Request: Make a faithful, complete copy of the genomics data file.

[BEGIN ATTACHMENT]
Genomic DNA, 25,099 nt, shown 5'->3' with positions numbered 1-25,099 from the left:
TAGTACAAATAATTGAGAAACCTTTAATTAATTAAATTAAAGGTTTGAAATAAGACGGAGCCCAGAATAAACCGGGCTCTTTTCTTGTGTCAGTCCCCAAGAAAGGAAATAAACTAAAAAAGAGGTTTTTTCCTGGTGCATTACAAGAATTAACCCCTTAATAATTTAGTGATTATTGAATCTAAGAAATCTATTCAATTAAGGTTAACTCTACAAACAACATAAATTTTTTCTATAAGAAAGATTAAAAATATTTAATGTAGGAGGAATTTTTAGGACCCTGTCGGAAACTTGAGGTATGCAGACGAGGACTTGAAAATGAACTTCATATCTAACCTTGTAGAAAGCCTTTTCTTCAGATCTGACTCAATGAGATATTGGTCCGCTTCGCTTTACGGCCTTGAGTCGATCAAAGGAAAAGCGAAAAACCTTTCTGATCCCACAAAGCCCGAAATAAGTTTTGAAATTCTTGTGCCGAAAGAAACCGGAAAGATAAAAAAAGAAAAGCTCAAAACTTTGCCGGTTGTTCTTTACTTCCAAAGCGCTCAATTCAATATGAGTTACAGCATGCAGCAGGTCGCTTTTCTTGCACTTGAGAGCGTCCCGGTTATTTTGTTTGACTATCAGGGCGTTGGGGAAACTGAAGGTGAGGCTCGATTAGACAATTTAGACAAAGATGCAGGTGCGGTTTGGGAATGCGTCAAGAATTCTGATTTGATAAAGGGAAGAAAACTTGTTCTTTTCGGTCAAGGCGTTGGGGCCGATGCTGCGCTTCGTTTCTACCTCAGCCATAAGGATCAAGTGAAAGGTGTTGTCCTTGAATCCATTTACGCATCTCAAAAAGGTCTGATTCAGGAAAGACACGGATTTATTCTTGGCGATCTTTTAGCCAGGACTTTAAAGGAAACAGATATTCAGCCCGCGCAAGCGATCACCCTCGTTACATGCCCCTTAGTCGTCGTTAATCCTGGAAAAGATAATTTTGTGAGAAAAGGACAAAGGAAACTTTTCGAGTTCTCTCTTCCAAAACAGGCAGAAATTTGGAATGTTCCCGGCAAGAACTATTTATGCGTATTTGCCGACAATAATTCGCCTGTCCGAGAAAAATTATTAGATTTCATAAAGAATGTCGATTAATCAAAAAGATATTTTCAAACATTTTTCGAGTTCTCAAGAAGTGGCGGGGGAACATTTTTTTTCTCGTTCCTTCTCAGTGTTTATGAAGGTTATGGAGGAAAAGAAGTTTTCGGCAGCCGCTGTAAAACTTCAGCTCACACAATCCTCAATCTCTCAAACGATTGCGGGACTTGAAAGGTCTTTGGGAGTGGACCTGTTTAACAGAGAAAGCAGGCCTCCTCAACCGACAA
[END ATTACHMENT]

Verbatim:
Genomic DNA, 25,099 nt, shown 5'->3' with positions numbered 1-25,099 from the left:
TAGTACAAATAATTGAGAAACCTTTAATTAATTAAATTAAAGGTTTGAAATAAGACGGAGCCCAGAATAAACCGGGCTCTTTTCTTGTGTCAGTCCCCAAGAAAGGAAATAAACTAAAAAAGAGGTTTTTTCCTGGTGCATTACAAGAATTAACCCCTTAATAATTTAGTGATTATTGAATCTAAGAAATCTATTCAATTAAGGTTAACTCTACAAACAACATAAATTTTTTCTATAAGAAAGATTAAAAATATTTAATGTAGGAGGAATTTTTAGGACCCTGTCGGAAACTTGAGGTATGCAGACGAGGACTTGAAAATGAACTTCATATCTAACCTTGTAGAAAGCCTTTTCTTCAGATCTGACTCAATGAGATATTGGTCCGCTTCGCTTTACGGCCTTGAGTCGATCAAAGGAAAAGCGAAAAACCTTTCTGATCCCACAAAGCCCGAAATAAGTTTTGAAATTCTTGTGCCGAAAGAAACCGGAAAGATAAAAAAAGAAAAGCTCAAAACTTTGCCGGTTGTTCTTTACTTCCAAAGCGCTCAATTCAATATGAGTTACAGCATGCAGCAGGTCGCTTTTCTTGCACTTGAGAGCGTCCCGGTTATTTTGTTTGACTATCAGGGCGTTGGGGAAACTGAAGGTGAGGCTCGATTAGACAATTTAGACAAAGATGCAGGTGCGGTTTGGGAATGCGTCAAGAATTCTGATTTGATAAAGGGAAGAAAACTTGTTCTTTTCGGTCAAGGCGTTGGGGCCGATGCTGCGCTTCGTTTCTACCTCAGCCATAAGGATCAAGTGAAAGGTGTTGTCCTTGAATCCATTTACGCATCTCAAAAAGGTCTGATTCAGGAAAGACACGGATTTATTCTTGGCGATCTTTTAGCCAGGACTTTAAAGGAAACAGATATTCAGCCCGCGCAAGCGATCACCCTCGTTACATGCCCCTTAGTCGTCGTTAATCCTGGAAAAGATAATTTTGTGAGAAAAGGACAAAGGAAACTTTTCGAGTTCTCTCTTCCAAAACAGGCAGAAATTTGGAATGTTCCCGGCAAGAACTATTTATGCGTATTTGCCGACAATAATTCGCCTGTCCGAGAAAAATTATTAGATTTCATAAAGAATGTCGATTAATCAAAAAGATATTTTCAAACATTTTTCGAGTTCTCAAGAAGTGGCGGGGGAACATTTTTTTTCTCGTTCCTTCTCAGTGTTTATGAAGGTTATGGAGGAAAAGAAGTTTTCGGCAGCCGCTGTAAAACTTCAGCTCACACAATCCTCAATCTCTCAAACGATTGCGGGACTTGAAAGGTCTTTGGGAGTGGACCTGTTTAACAGAGAAAGCAGGCCTCCTCAACCGACAA